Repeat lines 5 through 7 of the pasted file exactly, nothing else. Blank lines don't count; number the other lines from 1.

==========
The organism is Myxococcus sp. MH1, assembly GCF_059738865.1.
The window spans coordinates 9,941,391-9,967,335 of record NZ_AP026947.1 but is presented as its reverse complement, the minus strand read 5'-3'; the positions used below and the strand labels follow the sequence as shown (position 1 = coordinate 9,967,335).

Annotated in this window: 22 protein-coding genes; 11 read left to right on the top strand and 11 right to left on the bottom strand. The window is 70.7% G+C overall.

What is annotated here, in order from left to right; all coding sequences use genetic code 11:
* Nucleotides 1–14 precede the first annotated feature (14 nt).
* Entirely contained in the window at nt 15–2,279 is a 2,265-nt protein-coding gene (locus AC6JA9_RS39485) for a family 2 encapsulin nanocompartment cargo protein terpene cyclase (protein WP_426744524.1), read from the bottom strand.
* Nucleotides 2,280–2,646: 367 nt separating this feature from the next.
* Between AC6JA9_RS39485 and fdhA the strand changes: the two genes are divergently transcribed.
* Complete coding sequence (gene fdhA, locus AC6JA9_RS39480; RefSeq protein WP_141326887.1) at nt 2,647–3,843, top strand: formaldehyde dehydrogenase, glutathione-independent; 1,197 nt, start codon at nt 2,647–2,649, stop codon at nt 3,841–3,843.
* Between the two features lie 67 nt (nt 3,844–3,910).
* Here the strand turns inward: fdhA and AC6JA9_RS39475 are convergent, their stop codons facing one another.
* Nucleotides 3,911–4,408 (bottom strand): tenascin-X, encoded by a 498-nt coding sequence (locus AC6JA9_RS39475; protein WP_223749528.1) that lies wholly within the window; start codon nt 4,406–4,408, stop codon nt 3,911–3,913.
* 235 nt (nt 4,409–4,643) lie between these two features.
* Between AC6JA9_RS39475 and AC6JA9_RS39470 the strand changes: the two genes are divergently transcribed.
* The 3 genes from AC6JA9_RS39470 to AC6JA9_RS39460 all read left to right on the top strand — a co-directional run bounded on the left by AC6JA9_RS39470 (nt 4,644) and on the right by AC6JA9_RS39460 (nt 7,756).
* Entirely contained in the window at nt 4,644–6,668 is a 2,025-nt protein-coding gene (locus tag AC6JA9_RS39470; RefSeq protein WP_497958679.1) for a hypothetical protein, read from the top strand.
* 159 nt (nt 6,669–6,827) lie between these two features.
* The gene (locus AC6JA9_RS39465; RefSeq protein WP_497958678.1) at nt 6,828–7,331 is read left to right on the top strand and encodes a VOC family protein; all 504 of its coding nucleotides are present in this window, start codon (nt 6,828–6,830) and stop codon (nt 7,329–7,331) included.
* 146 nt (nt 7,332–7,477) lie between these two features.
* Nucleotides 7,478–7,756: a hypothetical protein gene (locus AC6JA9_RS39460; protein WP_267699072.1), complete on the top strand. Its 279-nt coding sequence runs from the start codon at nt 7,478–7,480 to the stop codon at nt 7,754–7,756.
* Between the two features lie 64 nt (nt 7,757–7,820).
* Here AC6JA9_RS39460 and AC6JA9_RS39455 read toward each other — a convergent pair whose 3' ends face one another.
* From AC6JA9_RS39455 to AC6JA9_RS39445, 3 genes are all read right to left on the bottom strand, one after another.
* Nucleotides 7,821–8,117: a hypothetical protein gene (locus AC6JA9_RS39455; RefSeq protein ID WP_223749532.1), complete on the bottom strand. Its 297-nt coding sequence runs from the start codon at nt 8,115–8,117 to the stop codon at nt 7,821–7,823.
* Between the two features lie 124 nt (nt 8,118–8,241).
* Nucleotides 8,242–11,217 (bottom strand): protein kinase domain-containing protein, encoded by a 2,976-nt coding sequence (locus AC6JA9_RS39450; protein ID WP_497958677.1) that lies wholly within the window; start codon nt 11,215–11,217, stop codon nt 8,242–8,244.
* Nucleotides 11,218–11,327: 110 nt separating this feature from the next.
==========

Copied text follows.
* Nucleotides 1–14 precede the first annotated feature (14 nt).
* Entirely contained in the window at nt 15–2,279 is a 2,265-nt protein-coding gene (locus AC6JA9_RS39485) for a family 2 encapsulin nanocompartment cargo protein terpene cyclase (protein WP_426744524.1), read from the bottom strand.
* Nucleotides 2,280–2,646: 367 nt separating this feature from the next.